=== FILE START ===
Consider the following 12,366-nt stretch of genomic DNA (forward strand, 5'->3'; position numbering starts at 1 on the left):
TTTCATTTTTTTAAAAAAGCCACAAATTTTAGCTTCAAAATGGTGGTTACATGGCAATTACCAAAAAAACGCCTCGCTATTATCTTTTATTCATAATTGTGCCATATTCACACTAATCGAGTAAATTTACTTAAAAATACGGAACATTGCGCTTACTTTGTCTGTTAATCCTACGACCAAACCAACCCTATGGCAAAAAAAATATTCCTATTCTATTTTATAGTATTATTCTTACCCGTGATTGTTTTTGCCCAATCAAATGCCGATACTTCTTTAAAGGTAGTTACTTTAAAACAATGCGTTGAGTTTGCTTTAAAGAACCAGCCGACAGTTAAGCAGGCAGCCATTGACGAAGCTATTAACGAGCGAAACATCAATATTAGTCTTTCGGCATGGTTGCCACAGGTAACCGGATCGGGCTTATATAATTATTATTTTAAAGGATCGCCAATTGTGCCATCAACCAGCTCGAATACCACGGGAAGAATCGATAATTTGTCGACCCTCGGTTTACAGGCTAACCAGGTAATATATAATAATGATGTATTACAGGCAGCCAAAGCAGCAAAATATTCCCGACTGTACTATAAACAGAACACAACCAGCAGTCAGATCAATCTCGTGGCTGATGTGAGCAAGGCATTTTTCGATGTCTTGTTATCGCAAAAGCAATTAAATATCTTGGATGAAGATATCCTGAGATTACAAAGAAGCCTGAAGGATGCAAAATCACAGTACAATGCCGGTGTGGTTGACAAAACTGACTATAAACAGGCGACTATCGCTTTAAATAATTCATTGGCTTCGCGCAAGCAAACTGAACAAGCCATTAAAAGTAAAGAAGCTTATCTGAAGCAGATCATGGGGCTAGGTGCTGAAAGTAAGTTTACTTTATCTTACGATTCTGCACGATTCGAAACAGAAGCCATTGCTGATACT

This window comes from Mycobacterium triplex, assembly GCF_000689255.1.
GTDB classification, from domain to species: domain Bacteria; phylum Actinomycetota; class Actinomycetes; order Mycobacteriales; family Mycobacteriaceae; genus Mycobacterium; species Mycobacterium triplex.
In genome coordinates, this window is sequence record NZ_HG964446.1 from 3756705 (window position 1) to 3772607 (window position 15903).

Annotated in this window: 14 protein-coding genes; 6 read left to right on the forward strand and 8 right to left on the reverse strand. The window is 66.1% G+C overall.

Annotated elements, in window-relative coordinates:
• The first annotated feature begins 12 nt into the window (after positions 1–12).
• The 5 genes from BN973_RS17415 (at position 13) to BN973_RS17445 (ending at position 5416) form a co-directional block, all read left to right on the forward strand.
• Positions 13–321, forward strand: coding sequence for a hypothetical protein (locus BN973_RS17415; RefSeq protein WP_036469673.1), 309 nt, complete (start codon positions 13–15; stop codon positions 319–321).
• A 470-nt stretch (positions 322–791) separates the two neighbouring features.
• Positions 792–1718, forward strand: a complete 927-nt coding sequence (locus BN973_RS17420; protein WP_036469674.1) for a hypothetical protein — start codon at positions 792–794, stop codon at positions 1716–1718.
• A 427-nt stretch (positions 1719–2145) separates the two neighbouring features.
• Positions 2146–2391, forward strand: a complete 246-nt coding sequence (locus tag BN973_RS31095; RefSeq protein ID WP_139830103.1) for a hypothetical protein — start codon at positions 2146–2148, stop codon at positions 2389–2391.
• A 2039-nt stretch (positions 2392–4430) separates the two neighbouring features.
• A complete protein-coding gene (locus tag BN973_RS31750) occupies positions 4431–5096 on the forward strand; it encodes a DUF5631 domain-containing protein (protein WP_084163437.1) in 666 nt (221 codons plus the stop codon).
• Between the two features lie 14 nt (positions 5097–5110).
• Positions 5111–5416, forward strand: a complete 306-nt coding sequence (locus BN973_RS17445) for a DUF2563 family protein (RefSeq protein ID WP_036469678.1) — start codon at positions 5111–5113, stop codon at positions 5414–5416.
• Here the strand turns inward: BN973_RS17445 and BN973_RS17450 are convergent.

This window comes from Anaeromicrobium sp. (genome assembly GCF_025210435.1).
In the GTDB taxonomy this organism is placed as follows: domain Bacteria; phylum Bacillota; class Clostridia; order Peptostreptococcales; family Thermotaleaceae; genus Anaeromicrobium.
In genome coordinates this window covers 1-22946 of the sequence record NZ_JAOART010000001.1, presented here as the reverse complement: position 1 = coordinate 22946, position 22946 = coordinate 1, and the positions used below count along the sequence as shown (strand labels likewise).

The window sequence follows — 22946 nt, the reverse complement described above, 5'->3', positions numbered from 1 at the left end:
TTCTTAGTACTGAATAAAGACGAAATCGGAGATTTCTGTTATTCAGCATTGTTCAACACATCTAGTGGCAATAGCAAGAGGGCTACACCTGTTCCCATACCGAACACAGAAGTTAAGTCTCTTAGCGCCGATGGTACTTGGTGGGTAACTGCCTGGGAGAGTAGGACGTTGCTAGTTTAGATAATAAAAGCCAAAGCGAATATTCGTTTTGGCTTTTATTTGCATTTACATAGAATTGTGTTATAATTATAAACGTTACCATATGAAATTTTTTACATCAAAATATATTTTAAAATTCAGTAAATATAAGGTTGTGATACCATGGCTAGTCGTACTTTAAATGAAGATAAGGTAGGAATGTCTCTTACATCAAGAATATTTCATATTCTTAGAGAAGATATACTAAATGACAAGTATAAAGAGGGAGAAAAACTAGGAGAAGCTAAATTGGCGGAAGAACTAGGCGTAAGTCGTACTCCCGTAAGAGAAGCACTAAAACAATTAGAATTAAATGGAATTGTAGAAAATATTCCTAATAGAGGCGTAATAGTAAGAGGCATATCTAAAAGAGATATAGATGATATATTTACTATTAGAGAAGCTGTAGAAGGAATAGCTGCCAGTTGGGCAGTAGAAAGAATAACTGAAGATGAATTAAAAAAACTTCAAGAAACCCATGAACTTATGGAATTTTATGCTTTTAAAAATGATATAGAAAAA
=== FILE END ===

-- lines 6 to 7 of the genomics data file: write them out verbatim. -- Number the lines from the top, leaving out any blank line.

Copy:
Annotated in this window: 14 protein-coding genes; 6 read left to right on the forward strand and 8 right to left on the reverse strand. The window is 66.1% G+C overall.

Annotated elements, in window-relative coordinates: